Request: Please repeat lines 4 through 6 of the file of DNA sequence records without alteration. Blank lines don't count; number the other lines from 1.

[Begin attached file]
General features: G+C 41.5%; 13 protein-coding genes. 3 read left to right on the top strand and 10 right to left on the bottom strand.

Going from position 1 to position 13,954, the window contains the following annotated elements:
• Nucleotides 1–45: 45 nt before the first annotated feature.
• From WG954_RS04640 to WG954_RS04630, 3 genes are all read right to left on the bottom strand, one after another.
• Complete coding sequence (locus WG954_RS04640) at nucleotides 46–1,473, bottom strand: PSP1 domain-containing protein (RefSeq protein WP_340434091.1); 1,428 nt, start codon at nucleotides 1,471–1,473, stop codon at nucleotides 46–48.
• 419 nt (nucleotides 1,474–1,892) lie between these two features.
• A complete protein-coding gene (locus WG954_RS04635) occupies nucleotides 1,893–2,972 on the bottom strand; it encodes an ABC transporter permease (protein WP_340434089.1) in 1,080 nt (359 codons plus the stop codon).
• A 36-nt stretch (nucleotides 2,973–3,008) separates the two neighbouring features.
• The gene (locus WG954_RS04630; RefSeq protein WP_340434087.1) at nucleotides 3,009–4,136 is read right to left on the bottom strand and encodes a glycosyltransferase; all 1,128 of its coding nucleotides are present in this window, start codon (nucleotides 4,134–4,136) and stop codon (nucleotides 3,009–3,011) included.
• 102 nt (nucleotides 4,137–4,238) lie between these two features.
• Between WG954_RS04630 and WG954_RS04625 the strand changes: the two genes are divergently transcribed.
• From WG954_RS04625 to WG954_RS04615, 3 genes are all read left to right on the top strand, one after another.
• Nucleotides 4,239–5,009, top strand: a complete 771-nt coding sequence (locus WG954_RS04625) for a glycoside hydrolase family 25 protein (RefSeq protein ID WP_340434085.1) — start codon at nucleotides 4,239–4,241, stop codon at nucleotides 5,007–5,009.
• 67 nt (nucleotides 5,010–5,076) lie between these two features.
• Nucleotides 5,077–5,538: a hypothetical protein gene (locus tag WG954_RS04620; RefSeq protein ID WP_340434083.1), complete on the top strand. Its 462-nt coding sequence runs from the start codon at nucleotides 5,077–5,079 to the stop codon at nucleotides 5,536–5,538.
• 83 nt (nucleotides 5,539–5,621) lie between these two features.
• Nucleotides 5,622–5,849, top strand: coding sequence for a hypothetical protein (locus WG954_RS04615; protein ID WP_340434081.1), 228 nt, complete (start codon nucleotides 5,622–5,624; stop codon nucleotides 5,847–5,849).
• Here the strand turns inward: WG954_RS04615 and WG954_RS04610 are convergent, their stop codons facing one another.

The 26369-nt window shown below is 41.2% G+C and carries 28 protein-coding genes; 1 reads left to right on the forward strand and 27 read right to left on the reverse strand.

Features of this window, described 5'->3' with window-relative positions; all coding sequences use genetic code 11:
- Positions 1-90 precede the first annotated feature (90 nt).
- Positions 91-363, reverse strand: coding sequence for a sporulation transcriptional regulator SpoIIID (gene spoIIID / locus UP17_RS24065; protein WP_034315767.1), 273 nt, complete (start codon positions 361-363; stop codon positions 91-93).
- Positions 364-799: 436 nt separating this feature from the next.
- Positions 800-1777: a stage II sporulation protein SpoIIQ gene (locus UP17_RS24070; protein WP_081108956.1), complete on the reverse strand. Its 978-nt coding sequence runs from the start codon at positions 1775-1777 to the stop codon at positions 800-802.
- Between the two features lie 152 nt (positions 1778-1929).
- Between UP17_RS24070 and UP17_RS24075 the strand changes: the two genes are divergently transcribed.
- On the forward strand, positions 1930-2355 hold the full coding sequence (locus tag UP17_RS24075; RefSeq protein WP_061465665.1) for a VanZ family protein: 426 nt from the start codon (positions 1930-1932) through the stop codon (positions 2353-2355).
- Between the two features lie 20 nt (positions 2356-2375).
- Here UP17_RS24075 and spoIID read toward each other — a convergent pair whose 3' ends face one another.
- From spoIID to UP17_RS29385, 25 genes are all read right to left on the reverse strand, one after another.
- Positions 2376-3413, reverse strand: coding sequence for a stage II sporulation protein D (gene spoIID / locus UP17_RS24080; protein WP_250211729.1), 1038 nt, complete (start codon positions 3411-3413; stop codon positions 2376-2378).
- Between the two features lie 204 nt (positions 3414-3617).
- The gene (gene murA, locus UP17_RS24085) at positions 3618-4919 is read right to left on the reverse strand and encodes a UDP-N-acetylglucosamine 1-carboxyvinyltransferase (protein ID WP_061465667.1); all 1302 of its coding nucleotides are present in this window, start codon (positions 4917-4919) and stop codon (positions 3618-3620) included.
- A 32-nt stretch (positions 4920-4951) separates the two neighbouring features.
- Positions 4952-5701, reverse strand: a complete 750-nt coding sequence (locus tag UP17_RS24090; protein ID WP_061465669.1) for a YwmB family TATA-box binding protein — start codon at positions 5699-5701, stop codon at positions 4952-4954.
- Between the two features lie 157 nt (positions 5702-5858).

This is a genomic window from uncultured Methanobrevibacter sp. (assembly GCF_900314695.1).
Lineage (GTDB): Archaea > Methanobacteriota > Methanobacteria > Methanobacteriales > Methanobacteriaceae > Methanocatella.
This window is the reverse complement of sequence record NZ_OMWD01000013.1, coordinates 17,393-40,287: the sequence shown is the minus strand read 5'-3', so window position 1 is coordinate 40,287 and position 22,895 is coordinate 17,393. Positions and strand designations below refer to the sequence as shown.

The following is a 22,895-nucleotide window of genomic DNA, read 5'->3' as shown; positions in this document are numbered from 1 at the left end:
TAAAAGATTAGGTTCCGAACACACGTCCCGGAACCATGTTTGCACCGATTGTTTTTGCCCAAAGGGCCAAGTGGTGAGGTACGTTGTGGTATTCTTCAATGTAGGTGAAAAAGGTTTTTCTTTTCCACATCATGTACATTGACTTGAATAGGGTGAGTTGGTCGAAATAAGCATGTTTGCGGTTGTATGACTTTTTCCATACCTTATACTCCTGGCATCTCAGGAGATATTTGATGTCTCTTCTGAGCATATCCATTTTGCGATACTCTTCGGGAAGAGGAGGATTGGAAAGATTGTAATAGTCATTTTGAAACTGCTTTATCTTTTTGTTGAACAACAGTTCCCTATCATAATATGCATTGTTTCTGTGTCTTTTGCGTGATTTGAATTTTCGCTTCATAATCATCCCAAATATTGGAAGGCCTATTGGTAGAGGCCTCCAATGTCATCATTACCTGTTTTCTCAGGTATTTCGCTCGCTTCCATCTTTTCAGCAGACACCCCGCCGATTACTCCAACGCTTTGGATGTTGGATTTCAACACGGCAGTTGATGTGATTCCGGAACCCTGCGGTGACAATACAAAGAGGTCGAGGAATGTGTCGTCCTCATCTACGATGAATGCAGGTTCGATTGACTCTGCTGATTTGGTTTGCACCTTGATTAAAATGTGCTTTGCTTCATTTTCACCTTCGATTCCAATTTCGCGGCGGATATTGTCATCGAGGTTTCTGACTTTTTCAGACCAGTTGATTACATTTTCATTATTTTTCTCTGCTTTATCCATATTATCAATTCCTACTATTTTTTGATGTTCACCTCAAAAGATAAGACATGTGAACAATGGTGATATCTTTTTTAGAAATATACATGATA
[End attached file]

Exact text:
• From WG954_RS04640 to WG954_RS04630, 3 genes are all read right to left on the bottom strand, one after another.
• Complete coding sequence (locus WG954_RS04640) at nucleotides 46–1,473, bottom strand: PSP1 domain-containing protein (RefSeq protein WP_340434091.1); 1,428 nt, start codon at nucleotides 1,471–1,473, stop codon at nucleotides 46–48.
• 419 nt (nucleotides 1,474–1,892) lie between these two features.